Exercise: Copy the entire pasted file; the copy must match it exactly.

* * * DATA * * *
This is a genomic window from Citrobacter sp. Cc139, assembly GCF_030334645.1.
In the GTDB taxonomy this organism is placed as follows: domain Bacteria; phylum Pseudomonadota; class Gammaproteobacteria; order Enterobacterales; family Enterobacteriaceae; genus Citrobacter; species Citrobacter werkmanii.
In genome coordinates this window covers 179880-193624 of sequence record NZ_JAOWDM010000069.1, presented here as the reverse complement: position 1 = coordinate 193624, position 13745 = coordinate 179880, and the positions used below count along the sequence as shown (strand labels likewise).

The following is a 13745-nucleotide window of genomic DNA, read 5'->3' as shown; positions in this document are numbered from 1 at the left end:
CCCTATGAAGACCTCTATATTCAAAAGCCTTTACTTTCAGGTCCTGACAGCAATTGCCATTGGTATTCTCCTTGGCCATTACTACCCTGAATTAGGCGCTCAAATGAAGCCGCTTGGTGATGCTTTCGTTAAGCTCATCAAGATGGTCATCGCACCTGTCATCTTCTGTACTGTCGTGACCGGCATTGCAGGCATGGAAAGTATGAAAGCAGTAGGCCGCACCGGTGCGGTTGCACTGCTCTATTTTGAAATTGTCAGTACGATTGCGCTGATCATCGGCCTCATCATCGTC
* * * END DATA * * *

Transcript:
This is a genomic window from Citrobacter sp. Cc139, assembly GCF_030334645.1.
In the GTDB taxonomy this organism is placed as follows: domain Bacteria; phylum Pseudomonadota; class Gammaproteobacteria; order Enterobacterales; family Enterobacteriaceae; genus Citrobacter; species Citrobacter werkmanii.
In genome coordinates this window covers 179880-193624 of sequence record NZ_JAOWDM010000069.1, presented here as the reverse complement: position 1 = coordinate 193624, position 13745 = coordinate 179880, and the positions used below count along the sequence as shown (strand labels likewise).

The following is a 13745-nucleotide window of genomic DNA, read 5'->3' as shown; positions in this document are numbered from 1 at the left end:
CCCTATGAAGACCTCTATATTCAAAAGCCTTTACTTTCAGGTCCTGACAGCAATTGCCATTGGTATTCTCCTTGGCCATTACTACCCTGAATTAGGCGCTCAAATGAAGCCGCTTGGTGATGCTTTCGTTAAGCTCATCAAGATGGTCATCGCACCTGTCATCTTCTGTACTGTCGTGACCGGCATTGCAGGCATGGAAAGTATGAAAGCAGTAGGCCGCACCGGTGCGGTTGCACTGCTCTATTTTGAAATTGTCAGTACGATTGCGCTGATCATCGGCCTCATCATCGTC